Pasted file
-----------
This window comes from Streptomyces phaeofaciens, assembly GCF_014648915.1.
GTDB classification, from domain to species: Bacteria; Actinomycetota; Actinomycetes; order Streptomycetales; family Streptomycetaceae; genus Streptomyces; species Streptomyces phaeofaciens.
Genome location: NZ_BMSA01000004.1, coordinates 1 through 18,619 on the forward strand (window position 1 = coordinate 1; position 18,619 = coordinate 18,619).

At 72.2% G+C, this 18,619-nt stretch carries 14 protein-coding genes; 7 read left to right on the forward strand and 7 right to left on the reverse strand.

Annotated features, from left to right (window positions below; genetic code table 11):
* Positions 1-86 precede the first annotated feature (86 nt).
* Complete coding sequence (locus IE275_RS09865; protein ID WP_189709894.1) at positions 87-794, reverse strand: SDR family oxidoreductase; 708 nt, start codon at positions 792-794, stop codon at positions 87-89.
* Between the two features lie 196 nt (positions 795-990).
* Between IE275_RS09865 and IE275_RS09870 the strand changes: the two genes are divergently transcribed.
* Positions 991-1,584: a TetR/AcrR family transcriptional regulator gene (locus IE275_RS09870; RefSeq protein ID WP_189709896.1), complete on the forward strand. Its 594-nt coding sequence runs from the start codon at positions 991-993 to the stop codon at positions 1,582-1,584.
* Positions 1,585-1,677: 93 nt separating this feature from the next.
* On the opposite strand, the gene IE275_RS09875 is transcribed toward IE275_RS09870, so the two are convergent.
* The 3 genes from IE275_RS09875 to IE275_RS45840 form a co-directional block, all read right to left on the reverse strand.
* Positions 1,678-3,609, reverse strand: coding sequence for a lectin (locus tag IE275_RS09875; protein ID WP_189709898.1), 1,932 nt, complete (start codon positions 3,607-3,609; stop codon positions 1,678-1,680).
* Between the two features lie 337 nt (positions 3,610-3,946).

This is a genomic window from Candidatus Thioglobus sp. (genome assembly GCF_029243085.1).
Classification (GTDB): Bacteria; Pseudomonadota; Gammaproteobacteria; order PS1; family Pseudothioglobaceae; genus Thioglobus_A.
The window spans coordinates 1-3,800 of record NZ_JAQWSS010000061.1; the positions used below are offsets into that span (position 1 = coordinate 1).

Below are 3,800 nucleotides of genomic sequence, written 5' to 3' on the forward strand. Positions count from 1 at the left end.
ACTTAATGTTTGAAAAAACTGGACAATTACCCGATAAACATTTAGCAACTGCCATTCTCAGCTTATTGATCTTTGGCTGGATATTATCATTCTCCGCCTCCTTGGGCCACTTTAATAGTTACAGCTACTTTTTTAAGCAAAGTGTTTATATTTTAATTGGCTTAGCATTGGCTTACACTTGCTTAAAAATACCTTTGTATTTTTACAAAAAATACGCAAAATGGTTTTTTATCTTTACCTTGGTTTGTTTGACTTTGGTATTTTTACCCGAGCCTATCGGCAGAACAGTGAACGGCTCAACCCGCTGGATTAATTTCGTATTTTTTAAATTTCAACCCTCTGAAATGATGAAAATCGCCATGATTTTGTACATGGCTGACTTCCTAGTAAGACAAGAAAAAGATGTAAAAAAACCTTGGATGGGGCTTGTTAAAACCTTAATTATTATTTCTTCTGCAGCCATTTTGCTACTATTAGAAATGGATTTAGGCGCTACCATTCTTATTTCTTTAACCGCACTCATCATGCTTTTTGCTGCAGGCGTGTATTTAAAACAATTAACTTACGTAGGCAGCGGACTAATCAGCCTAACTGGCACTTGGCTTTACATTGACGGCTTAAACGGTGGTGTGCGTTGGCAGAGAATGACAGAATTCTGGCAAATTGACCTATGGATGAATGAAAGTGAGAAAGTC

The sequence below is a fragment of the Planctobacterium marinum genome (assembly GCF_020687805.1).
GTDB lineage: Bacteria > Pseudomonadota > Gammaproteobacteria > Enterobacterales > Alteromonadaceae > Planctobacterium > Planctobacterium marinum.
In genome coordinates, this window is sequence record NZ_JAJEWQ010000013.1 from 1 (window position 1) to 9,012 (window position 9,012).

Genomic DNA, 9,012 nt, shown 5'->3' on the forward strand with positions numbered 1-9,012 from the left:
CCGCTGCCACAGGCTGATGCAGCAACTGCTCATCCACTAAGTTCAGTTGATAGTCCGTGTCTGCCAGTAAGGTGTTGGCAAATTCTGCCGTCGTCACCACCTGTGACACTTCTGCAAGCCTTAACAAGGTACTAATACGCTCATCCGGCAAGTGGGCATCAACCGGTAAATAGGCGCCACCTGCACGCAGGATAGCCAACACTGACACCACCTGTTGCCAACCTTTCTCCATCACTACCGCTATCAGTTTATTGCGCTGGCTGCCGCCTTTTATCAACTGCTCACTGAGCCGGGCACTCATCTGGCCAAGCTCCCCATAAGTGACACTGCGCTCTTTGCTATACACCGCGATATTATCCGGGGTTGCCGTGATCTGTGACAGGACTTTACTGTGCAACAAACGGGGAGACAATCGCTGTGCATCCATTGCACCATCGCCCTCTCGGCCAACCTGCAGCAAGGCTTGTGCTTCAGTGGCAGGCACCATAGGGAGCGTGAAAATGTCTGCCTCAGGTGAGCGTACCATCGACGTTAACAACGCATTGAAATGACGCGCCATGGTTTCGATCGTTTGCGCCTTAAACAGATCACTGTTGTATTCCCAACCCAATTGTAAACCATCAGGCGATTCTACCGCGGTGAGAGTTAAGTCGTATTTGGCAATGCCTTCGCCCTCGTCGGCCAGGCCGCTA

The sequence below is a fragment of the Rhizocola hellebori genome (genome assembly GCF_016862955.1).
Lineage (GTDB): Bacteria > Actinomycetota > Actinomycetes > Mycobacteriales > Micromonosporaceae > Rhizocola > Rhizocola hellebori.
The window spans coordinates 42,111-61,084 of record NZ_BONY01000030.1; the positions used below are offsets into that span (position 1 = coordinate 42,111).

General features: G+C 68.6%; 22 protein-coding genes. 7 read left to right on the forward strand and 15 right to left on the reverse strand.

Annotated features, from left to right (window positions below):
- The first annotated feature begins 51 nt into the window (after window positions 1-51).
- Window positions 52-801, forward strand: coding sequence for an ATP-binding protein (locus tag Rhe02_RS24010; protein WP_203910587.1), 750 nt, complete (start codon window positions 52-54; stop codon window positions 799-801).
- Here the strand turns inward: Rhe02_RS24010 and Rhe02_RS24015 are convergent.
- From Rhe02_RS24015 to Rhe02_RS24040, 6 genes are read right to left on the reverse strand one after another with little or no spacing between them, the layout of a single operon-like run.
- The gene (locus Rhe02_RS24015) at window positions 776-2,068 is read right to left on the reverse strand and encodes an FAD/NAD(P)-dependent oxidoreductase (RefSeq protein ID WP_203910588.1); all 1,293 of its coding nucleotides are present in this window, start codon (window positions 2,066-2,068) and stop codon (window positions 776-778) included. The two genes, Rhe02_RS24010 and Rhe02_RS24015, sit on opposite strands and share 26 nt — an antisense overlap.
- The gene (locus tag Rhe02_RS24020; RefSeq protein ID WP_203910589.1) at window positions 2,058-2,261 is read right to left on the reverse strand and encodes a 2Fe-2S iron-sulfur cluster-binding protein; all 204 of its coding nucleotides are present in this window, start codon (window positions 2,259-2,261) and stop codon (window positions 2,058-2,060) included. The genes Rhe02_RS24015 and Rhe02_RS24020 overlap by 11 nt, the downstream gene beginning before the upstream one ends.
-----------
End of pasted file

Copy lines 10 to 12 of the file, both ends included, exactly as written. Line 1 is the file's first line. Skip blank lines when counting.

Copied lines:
* Positions 991-1,584: a TetR/AcrR family transcriptional regulator gene (locus IE275_RS09870; RefSeq protein ID WP_189709896.1), complete on the forward strand. Its 594-nt coding sequence runs from the start codon at positions 991-993 to the stop codon at positions 1,582-1,584.
* Positions 1,585-1,677: 93 nt separating this feature from the next.
* On the opposite strand, the gene IE275_RS09875 is transcribed toward IE275_RS09870, so the two are convergent.